# Is $GCT$ necessarily a negative result program?

$$GCT$$ is a candidate program to separate permanent and determinant through symmetries. If indeed permanent and determinant can be handled in similar complexity class would $$GCT$$ be a program which can provide the insight? Is so how would the hypothetical demonstration be?

• There is an abusive moderator.
– Mr.
Feb 18 at 12:43
• I don't really understand the downvotes. I'd encourage the people who did so to leave a constructive comment, but my guess is that they downvoted and then unfortunately won't ever visit the question again. Feb 19 at 4:18
• I agree with @JoshuaGrochow's comment and I'd also encourage more upvoting. That said, people are free to vote up and down content they like or do not like, I believe such are still the rules on this site. In any case, this is about users voting and not about moderators as far as I can see. Feb 19 at 7:19

It depends a little what you mean exactly by "GCT". If you mean it more generally, the answer is certainly yes. If you mean it more specifically about multiplicity obstructions, this is a bit more of an open question.

If you mean GCT generally as applying algebraic geometry to complexity theory, or perhaps even slightly more specifically using geometry to cross the GCT chasm, as in this quote:

By geometric complexity theory, we mean henceforth any approach to cross the GCT chasm using asynthesis of geometry and complexity theory. -Mulmuley, GCT V arXiv

Then the answer is that algebraic geometry can certainly prove positive results in complexity theory. First in principle: $$\mathsf{VNP} \nsubseteq \overline{\mathsf{VP}}$$ if and only if there is a polynomial vanishing on the latter but not on the former - this is very basic algebraic geometry. Similar results hold whenever one considers the approximative/border/closure of a complexity class. Second, in history: border-rank methods are algebro-geometric, and have yielded new algorithms for matrix multiplication, as well as results relating the complexity of a polynomial to those of its factors Bürgisser (arXiv)

If, on the other hand, you mean more specifically separating complexity classes using multiplicity obstructions, then your question gets at the "converse" question in GCT: that is, it is a theorem that a multiplicity obstruction implies a separation of complexity classes, but is the converse true? In general for $$G$$-varieties this is almost certainly false (that is, given a reductive algebraic group $$G$$ like $$GL_n$$ acting algebraically on a vector space $$V$$, and two varieties $$X,Y \subseteq V$$ that are each unions of $$G$$-orbits, is it the case that $$X \subseteq Y$$ iff there are no multiplicity obstructions?). But for the particular varieties of interest in GCT, there is some chance that the converse might hold. A first indication of this is that the polynomials studied are characterized by their symmetries, which already tells you that the group action here is telling you more about these particular varieties than it would be for general $$G$$-varieties.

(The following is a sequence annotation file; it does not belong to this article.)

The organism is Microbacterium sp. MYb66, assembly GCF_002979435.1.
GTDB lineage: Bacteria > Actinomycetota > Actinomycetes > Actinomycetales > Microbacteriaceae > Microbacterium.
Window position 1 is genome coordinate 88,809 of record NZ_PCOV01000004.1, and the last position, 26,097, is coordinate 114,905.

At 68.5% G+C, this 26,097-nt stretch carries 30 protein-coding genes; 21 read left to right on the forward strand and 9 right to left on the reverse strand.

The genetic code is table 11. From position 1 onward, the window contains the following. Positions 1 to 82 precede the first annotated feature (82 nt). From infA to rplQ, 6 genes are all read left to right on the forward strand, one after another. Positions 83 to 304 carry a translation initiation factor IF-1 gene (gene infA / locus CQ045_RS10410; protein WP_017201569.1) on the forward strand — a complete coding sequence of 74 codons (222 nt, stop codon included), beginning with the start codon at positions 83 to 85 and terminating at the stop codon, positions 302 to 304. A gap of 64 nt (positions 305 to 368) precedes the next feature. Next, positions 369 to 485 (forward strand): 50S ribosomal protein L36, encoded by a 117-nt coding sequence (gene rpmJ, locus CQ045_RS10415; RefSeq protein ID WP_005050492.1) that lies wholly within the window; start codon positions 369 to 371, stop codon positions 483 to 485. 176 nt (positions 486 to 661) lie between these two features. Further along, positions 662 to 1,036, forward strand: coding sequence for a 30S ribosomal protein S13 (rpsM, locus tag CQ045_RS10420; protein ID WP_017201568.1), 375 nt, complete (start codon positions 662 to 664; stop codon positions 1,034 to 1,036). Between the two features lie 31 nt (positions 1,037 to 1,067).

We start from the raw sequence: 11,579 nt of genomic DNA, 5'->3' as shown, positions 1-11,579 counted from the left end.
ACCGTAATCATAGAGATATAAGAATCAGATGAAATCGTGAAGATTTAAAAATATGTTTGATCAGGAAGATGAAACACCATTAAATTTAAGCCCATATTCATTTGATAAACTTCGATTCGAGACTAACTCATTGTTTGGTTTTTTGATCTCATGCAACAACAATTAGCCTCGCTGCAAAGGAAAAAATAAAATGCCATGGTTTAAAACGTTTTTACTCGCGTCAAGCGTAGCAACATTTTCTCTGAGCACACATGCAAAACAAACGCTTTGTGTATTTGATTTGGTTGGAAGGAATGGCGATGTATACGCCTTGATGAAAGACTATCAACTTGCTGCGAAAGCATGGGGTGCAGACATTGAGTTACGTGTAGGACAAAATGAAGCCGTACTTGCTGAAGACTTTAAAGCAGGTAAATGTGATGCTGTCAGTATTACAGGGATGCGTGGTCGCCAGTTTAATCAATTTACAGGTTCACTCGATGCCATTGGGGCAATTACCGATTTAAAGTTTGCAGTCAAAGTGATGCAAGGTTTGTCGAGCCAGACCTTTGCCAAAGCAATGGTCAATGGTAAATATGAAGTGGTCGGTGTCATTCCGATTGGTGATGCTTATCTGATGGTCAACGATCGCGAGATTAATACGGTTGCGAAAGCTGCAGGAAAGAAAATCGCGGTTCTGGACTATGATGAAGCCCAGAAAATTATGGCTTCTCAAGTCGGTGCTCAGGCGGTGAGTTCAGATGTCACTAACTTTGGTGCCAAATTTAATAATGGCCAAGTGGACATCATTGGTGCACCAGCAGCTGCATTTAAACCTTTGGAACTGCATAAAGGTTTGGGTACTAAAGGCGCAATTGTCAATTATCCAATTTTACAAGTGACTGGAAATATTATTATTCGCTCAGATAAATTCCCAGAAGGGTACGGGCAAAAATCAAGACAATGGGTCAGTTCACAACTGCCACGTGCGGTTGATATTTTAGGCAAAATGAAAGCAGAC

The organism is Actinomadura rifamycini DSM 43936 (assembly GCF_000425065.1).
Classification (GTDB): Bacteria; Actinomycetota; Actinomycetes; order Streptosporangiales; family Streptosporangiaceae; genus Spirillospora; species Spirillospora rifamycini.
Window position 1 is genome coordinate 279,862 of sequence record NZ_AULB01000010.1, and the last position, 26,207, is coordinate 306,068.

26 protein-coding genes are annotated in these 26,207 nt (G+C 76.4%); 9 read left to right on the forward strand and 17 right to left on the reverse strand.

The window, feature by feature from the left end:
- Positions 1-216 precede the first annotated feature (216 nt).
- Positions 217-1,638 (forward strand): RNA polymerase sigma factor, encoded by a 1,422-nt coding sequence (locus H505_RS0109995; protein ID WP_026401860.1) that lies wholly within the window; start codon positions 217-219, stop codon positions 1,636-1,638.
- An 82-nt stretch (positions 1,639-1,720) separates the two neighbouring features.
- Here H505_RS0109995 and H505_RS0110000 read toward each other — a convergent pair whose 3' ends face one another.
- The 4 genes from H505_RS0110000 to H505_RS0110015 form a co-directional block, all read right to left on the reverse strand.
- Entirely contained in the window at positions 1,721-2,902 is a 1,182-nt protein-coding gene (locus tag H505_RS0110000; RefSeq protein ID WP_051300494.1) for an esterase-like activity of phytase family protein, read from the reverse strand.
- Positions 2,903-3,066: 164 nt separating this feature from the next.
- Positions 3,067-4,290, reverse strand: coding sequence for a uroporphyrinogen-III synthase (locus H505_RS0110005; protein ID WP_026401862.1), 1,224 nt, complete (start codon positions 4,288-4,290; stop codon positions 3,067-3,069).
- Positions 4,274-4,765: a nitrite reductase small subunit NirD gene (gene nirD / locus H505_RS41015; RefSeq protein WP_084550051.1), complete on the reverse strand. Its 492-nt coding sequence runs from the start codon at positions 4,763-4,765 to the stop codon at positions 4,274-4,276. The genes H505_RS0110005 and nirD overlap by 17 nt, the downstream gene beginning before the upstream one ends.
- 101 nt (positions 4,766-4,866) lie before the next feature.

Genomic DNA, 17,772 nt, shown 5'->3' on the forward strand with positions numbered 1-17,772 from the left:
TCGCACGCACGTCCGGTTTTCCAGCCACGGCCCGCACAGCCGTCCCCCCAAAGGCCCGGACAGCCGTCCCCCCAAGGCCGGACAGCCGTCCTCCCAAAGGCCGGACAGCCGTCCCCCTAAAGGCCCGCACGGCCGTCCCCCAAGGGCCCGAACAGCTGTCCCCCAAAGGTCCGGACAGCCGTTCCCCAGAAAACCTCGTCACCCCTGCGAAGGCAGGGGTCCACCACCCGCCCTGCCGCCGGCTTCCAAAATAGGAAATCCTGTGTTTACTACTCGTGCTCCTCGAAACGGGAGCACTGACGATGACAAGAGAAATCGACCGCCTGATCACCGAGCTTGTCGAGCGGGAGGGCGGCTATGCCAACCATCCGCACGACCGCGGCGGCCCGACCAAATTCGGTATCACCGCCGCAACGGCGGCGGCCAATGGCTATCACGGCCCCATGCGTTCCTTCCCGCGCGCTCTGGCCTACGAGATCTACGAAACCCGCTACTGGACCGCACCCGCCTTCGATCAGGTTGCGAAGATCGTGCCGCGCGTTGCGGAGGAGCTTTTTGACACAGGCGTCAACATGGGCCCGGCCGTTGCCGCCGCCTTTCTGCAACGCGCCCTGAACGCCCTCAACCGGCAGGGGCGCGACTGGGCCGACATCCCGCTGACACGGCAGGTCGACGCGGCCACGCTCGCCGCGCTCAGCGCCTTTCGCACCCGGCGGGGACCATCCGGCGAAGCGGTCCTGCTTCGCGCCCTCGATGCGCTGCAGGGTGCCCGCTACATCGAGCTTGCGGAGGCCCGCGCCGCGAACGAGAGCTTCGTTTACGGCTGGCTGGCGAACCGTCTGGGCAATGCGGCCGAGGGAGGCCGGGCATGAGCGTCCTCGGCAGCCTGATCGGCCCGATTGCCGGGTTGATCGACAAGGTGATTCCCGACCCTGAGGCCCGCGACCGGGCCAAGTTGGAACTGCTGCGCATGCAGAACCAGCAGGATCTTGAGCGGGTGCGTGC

If the converse held, then one could in principle get a collapse of complexity classes by proving that there were no multiplicity obstructions. On the one hand, this seems quite hard. On the other hand, Bürgisser-Ikenmeyer-Panova (arXiv) proved that there were no occurrence obstructions (multiplicty zero in one class and nonzero in the other).

However, even if the converse didn't hold, knowing that there were no multiplicity obstructions would still, I think, yield significant insight into the relationship between these problems. Each representation of $$GL_{n^2}$$ appearing in the ring of (meta)polynomials (a polynomial ring in a number of variables that is equal to the number of monomials of degree $$n$$ in $$n^2$$ variables) corresponds to a $$GL_{n^2}$$-invariant property of (ordinary) polynomials. The isomorphism type of such a representation tells you how its defining equations transform under the action of $$GL_{n^2}$$. The multiplicity of a given isomorphism type (isotype) in the coordinate ring of one of these varieties $$X$$ thus tells you how many properties of that isotype the polynomials in $$X$$ have. Knowing that there were no multiplicity obstructions would still imply that these complexity classes share many more properties than one might initially think.